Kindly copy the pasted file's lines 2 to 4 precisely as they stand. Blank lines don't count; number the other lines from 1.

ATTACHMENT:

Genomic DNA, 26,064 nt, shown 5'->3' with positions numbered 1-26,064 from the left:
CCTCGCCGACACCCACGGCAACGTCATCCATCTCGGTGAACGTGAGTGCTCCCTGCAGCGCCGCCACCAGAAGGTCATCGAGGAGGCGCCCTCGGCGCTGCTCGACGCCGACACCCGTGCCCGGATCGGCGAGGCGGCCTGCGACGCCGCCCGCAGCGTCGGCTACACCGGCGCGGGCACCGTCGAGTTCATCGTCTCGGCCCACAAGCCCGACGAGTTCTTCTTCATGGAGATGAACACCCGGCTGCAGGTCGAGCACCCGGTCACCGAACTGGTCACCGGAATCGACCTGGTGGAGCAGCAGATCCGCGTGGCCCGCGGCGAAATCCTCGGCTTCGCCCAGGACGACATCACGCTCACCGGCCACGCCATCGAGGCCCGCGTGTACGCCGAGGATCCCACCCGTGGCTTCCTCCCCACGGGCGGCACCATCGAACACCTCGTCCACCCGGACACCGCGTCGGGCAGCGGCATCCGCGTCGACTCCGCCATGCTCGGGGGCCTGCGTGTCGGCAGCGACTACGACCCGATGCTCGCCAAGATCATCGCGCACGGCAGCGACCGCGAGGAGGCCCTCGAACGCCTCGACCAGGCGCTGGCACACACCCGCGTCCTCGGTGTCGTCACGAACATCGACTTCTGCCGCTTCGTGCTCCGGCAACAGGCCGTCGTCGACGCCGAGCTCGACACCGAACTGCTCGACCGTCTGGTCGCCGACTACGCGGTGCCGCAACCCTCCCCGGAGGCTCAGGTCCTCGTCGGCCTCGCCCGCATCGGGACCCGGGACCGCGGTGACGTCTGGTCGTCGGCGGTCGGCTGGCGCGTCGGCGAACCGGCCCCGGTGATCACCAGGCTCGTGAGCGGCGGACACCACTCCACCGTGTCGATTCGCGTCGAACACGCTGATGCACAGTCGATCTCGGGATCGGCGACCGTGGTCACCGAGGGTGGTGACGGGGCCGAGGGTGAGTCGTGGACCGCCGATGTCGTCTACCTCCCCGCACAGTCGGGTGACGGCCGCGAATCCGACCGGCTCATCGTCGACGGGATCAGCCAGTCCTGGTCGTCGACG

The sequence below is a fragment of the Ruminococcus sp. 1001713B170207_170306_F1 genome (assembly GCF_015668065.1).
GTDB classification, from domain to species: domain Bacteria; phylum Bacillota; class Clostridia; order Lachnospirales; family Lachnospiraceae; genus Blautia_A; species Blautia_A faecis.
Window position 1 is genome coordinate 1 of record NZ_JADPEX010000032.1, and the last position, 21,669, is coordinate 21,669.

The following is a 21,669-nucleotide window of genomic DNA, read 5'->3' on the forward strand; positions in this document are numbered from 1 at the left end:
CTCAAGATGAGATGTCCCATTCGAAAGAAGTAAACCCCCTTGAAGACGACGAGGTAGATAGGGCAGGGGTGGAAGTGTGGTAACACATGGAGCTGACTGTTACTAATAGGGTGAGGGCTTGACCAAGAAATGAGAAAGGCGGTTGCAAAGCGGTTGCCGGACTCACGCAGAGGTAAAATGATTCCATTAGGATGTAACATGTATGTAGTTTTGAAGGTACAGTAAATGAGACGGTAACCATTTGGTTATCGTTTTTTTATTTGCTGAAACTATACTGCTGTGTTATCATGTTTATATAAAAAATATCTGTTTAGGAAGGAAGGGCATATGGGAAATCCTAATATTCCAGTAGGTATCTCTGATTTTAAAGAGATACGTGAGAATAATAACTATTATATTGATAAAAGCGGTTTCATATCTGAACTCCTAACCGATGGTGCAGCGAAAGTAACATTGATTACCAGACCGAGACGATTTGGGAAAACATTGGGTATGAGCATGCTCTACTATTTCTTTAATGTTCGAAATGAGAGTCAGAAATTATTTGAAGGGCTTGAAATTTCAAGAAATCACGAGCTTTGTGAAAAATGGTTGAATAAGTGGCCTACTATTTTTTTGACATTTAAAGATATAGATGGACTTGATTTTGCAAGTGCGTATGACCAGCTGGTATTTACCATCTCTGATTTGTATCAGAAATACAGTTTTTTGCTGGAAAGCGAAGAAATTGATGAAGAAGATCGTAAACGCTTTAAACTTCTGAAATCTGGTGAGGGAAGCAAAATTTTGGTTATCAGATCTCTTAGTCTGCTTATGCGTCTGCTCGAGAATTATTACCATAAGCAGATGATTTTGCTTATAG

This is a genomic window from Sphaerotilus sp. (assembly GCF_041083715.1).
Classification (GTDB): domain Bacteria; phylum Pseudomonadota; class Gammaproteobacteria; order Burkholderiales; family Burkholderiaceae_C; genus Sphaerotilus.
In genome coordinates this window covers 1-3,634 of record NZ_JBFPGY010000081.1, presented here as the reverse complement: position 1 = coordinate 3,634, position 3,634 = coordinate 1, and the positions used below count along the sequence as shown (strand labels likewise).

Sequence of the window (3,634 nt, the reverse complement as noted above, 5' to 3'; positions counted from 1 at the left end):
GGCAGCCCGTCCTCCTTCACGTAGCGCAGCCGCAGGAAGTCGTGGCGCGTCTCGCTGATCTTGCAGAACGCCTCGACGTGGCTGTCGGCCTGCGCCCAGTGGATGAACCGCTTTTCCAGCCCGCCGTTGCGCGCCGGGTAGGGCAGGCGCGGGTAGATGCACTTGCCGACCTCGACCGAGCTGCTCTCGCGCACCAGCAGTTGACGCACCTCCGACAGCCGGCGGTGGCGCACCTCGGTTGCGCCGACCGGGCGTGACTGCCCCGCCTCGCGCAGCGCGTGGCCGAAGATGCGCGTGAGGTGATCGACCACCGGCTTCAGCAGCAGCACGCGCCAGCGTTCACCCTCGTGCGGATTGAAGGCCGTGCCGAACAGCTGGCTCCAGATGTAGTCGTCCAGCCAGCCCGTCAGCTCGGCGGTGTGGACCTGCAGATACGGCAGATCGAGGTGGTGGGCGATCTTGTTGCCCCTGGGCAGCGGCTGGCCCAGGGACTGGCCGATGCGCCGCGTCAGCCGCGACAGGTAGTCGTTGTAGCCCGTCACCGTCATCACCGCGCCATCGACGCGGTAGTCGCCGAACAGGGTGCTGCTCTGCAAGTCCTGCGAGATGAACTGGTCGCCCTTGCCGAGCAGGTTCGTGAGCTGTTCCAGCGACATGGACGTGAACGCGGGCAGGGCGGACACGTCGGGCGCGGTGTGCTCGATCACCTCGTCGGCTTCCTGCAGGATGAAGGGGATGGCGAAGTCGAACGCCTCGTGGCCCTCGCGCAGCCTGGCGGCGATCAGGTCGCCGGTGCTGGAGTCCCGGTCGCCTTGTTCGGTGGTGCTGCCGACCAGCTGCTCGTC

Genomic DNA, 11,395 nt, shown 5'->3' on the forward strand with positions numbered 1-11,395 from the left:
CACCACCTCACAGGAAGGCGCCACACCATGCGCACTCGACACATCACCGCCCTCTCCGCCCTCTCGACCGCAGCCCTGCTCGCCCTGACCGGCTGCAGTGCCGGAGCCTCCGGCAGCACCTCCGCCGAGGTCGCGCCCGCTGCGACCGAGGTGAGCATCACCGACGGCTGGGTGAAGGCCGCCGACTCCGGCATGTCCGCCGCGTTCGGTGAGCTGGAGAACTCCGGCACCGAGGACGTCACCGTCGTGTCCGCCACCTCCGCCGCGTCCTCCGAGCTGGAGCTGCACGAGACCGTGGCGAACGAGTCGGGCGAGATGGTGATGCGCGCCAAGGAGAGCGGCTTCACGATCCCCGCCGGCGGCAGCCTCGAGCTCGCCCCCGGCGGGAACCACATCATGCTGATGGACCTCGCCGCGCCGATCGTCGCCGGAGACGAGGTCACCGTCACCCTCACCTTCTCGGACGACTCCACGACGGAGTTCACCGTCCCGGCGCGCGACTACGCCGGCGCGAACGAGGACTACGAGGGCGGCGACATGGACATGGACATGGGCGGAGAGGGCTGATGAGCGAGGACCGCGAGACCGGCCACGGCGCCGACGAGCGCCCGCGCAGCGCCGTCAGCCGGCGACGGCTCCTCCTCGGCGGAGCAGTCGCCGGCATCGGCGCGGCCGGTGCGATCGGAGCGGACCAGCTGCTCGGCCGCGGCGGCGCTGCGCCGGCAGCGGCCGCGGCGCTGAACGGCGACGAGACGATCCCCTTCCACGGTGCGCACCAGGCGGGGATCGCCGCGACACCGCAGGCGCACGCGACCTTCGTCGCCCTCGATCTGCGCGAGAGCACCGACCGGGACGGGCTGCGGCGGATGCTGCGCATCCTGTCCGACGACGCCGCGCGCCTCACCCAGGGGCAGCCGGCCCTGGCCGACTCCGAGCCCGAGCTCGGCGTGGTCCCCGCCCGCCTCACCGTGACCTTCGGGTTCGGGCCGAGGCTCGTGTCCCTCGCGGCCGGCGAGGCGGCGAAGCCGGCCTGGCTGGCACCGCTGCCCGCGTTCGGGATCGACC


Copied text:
CCTCGCCGACACCCACGGCAACGTCATCCATCTCGGTGAACGTGAGTGCTCCCTGCAGCGCCGCCACCAGAAGGTCATCGAGGAGGCGCCCTCGGCGCTGCTCGACGCCGACACCCGTGCCCGGATCGGCGAGGCGGCCTGCGACGCCGCCCGCAGCGTCGGCTACACCGGCGCGGGCACCGTCGAGTTCATCGTCTCGGCCCACAAGCCCGACGAGTTCTTCTTCATGGAGATGAACACCCGGCTGCAGGTCGAGCACCCGGTCACCGAACTGGTCACCGGAATCGACCTGGTGGAGCAGCAGATCCGCGTGGCCCGCGGCGAAATCCTCGGCTTCGCCCAGGACGACATCACGCTCACCGGCCACGCCATCGAGGCCCGCGTGTACGCCGAGGATCCCACCCGTGGCTTCCTCCCCACGGGCGGCACCATCGAACACCTCGTCCACCCGGACACCGCGTCGGGCAGCGGCATCCGCGTCGACTCCGCCATGCTCGGGGGCCTGCGTGTCGGCAGCGACTACGACCCGATGCTCGCCAAGATCATCGCGCACGGCAGCGACCGCGAGGAGGCCCTCGAACGCCTCGACCAGGCGCTGGCACACACCCGCGTCCTCGGTGTCGTCACGAACATCGACTTCTGCCGCTTCGTGCTCCGGCAACAGGCCGTCGTCGACGCCGAGCTCGACACCGAACTGCTCGACCGTCTGGTCGCCGACTACGCGGTGCCGCAACCCTCCCCGGAGGCTCAGGTCCTCGTCGGCCTCGCCCGCATCGGGACCCGGGACCGCGGTGACGTCTGGTCGTCGGCGGTCGGCTGGCGCGTCGGCGAACCGGCCCCGGTGATCACCAGGCTCGTGAGCGGCGGACACCACTCCACCGTGTCGATTCGCGTCGAACACGCTGATGCACAGTCGATCTCGGGATCGGCGACCGTGGTCACCGAGGGTGGTGACGGGGCCGAGGGTGAGTCGTGGACCGCCGATGTCGTCTACCTCCCCGCACAGTCGGGTGACGGCCGCGAATCCGACCGGCTCATCGTCGACGGGATCAGCCAGTCCTGGTCGTCGACG

The sequence below is a fragment of the Ruminococcus sp. 1001713B170207_170306_F1 genome (assembly GCF_015668065.1).
GTDB classification, from domain to species: domain Bacteria; phylum Bacillota; class Clostridia; order Lachnospirales; family Lachnospiraceae; genus Blautia_A; species Blautia_A faecis.